Sunday, March 28, 2021

Scottish church ban unconstitutional, judge rules

Victory for Scottish church leaders as judge rules government acted unconstitutionally when criminalising gathered worship |Christian Concern (press release):

March 24, 2021 - "In an historic judgment, today a judge has ruled that the Scottish Ministers’ decision to ban and criminalise gathered church worship during the current lockdown was unconstitutional and a disproportionate interference of Article 9 ECHR [European Convention on Human Rights].... The ruling is believed to be the first successful legal case against covid regulations in the UK.

"Handing down judgment, Lord Braid also ruled that online worship is not real Christian worship, stating that it is not for the Scottish Ministers to: 'dictate to the petitioners or to the additional party, that, henceforth, or even for the duration of the pandemic, worship is to be conducted on-line. That might be an alternative to worship but it is not worship. At very best for the respondents, in modern parlance, it is worship-lite.'

"Supported by the Christian Legal Centre, 27 Scottish church leaders, from a range of Christian denominations, had brought the legal action stating that the unprecedented closures were unlawful and breached Human Rights law and the Scottish constitution.... Their claim came in response to the restrictions outlined by First Minister, Nicola Sturgeon, on Friday 8 January 2021, which made it a criminal offence for churches in the highest tiers, to hold in person services and, for example, to conduct baptisms.

"At a full judicial review hearing at the Court of Session in Edinburgh earlier in March, the leaders had sought a declarator (a declaration order) that the restrictions on churches were unlawful and a declarator which would allow people to attend church, should the tier system be reintroduced.

"There has been no attempt to close churches in Scotland since the persecution of the Presbyterian church, instituted by the Stuart kings, in the 17th century....

"During the judicial review on the 11 and 12 March, Janys Scott QC, representing the 27 Scottish church leaders, argued that the pandemic had highlighted an 'irreconcilable conflict' for church leaders between obeying the state and God.... 'The Scottish ministers have presented these 27 church leaders and very many more ministers, church elders and ordinary members of congregation with a deep crisis. As Christians their primary obedience is to God and not to the state and there is a fundamental obedience in regular communal public worship.... And to be absolutely clear this is not about buildings — it’s about assembly of congregations; the sacraments of communion and baptism and the ministry between members of a church are integral aspects of expression on what it is to be a Christian and to belong to a Christian church'....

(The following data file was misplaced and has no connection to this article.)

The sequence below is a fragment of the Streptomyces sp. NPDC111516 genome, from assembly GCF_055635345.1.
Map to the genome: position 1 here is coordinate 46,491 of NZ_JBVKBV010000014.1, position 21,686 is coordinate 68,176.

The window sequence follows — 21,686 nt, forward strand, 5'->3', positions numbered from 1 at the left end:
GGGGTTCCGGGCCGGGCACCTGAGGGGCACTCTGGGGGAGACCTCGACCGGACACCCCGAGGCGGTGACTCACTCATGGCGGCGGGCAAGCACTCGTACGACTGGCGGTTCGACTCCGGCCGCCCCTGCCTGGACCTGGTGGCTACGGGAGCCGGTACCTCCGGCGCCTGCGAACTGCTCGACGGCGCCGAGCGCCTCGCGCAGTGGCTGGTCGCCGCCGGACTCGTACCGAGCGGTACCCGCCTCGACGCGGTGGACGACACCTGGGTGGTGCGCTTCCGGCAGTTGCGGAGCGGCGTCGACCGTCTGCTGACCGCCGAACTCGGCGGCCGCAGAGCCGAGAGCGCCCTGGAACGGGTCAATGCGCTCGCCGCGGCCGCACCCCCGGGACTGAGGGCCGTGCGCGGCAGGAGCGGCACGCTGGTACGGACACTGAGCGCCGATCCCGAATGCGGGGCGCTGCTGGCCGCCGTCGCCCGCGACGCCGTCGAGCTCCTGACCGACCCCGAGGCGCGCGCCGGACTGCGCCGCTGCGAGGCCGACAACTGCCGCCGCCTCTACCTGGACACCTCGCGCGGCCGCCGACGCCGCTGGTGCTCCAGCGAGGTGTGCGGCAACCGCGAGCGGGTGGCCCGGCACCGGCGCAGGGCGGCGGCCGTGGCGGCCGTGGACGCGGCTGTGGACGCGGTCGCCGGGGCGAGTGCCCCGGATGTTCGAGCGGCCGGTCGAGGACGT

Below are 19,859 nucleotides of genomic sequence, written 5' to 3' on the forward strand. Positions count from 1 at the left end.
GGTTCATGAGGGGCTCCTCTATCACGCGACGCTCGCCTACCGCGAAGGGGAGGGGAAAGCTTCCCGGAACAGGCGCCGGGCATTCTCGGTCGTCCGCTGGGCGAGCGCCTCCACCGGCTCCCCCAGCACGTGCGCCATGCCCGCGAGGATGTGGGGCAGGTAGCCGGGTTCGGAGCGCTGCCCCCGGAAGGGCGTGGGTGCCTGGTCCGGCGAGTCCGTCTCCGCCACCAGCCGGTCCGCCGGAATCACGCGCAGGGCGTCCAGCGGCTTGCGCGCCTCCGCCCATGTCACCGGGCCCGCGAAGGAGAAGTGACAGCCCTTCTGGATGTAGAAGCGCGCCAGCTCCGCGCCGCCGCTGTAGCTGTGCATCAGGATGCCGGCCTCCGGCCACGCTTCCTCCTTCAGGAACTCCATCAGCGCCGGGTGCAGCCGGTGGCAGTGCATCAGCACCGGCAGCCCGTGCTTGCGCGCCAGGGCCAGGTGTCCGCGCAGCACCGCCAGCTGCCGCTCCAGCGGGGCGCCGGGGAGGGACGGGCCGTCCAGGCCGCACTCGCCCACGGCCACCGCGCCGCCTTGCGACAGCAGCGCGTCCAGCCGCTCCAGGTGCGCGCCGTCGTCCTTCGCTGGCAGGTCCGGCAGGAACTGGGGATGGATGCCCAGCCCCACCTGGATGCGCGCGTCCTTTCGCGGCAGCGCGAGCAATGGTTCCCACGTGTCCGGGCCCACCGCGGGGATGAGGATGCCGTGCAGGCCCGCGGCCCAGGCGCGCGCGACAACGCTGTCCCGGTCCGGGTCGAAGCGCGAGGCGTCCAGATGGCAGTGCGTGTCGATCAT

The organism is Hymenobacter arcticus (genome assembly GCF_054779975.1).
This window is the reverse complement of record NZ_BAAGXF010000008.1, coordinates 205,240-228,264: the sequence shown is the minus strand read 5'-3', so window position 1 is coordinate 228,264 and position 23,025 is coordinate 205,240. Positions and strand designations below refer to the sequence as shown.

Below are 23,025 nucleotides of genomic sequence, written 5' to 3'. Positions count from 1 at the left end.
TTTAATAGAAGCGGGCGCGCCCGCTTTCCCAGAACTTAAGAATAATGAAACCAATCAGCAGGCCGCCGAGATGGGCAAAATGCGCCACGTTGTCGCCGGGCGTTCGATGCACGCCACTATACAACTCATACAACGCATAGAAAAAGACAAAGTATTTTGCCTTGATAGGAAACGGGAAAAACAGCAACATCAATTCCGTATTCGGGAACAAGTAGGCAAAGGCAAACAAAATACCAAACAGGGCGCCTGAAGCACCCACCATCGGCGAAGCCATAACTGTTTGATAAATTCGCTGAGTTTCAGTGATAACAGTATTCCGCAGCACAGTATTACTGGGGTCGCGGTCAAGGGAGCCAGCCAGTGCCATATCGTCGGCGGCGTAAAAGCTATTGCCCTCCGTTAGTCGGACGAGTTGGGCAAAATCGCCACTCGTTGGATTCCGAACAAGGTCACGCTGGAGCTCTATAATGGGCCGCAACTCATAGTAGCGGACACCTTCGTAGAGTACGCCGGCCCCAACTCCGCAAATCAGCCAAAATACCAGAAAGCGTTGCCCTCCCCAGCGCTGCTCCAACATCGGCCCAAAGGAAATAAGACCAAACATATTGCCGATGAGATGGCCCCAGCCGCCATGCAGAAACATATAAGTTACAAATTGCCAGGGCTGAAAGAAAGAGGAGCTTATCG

"Scott argued that the closure of churches is unlawful, criminalises public worship and goes against centuries old practice that churches in Scotland have authority over their own affairs free from state interference. She accused John Swinney, the Deputy First Minister of holding a 'condescending and inaccurate' attitude towards public worship, by treating churches as if they are a 'matter of personal welfare or comfort'.... She also said the European Convention on Human Rights did not allow the Scottish Ministers to take the action of stopping public worship.

"'It’s not for the government to question the legitimacy of beliefs or the manner in which they are expressed,' she said. 'The petitioners say that public corporate worship is essential to the church — it is of the essence, of the being of the church and that is a matter for them.'"

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